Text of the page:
Perhaps this isn’t all that surprising. It can be jarring to go from working flat out one week to being newly retired the next.

Perhaps this isn’t all that surprising. It can be jarring to go from working flat out one week to being newly retired the next.

Many people will enjoy a smooth transition to retirement, and things will go as planned. But for some, an absence of conscious planning and preparation for the non-financial aspects of life can contribute to mental health challenges.

How consciously and effectively you prepare for the retirement transition, in particular the first 12 months, may well determine the quality of your experience in the decades that follow.

Reframing the possibilities of retirement

With a conscious understanding of the context in which you are preparing for retirement, and consideration for the many pieces of the retirement wellbeing puzzle, you can reframe this phase of life as a beginning far more than an ending. An opportunity to really reconsider what you want the next phase of your life to be.

Because while many people are happy to clock off for the very last time and enjoy a life of leisure, at the same time, 30 years spent entirely at-play isn’t a fulfilling idea of life after work for others.

We are all different, but it may be a time to go in new directions, and explore hobbies, passions and interests that perhaps you haven’t had the time, money or imagination to explore in the past. Rather than it being a period of decline, it can be a period of reinvention.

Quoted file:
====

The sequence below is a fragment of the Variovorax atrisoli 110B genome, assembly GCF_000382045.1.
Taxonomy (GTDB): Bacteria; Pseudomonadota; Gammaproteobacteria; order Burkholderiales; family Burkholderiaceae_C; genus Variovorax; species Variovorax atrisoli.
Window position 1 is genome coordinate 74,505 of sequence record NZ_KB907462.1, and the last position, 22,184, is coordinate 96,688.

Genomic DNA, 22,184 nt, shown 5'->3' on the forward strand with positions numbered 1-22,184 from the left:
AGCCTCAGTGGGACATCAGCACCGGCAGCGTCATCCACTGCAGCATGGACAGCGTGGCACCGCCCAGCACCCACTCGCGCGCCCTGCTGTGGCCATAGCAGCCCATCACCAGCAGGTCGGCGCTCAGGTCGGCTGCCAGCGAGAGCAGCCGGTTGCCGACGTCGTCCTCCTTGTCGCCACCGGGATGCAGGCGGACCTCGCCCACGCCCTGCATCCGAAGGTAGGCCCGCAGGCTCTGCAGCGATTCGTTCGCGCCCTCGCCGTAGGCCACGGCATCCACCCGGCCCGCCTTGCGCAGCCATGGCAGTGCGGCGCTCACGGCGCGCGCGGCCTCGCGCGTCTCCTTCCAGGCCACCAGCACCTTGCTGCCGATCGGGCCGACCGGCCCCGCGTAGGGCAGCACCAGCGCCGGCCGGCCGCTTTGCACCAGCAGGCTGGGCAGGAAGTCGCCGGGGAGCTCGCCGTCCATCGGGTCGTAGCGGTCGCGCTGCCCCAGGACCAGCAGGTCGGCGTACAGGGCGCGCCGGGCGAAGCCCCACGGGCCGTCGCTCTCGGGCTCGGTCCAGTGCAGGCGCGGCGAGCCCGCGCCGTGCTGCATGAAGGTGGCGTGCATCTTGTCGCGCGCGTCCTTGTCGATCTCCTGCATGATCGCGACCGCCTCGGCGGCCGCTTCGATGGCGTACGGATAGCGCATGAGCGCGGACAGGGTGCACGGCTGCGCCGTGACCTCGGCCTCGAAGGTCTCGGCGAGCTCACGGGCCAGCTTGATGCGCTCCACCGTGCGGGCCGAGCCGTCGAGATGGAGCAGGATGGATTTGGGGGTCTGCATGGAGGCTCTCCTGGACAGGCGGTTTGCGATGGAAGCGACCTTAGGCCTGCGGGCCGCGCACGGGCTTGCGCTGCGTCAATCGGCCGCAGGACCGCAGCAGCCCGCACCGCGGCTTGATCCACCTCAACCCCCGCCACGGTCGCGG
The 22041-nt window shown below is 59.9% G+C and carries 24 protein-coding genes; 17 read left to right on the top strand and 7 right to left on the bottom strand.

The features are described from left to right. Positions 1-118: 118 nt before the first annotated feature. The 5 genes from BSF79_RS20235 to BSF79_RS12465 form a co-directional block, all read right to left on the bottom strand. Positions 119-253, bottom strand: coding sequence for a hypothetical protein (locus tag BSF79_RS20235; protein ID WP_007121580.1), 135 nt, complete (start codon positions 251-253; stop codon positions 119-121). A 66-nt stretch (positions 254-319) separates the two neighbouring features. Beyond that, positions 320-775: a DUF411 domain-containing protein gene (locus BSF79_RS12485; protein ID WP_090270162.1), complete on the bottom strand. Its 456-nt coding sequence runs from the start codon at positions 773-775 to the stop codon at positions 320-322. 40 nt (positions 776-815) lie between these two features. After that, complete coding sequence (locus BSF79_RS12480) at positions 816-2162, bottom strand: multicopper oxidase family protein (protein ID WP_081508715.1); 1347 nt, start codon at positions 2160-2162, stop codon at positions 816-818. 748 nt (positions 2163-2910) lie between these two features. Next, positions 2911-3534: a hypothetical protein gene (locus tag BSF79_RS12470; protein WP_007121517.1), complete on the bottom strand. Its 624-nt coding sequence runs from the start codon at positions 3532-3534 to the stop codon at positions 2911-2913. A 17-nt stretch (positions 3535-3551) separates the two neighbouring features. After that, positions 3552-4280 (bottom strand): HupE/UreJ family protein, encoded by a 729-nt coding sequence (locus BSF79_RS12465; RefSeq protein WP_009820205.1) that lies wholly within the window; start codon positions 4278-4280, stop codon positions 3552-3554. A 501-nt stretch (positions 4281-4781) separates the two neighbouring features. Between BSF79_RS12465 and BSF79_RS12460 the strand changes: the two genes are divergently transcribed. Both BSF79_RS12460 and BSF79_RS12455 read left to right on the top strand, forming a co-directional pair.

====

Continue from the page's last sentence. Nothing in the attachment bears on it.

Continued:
We’re at a unique point in time where there are so many possibilities. We’ve got the gift of extra time on Earth. But the challenge is how do you spend it in a meaningful way? How do you spend it in a productive way, if that’s what drives you? And what do you make of those years to make them the best they can possibly be?

Talking to others who have already navigated their own unique retirement transition is helpful too. How did they transition from working life to what came next? What did they learn? What went well and what didn’t? And what advice would they give to the next generation when it comes to a meaningful and fulfilled life after work?

A counsellor, a retirement coach or psychologist could be another source of wisdom to get an external perspective on answering some of these questions. I expect we will see more support for navigating this side of retirement in the years ahead.

Paradoxically, preparing effectively for retirement is hard work. But it is work that is well worth doing.

David Kennedy is the author of End of the Retirement Age: Embracing the pursuit of meaning, purpose and prosperity and co-author of the forthcoming book, Finding Joy in Retirement, due for publication July 2019.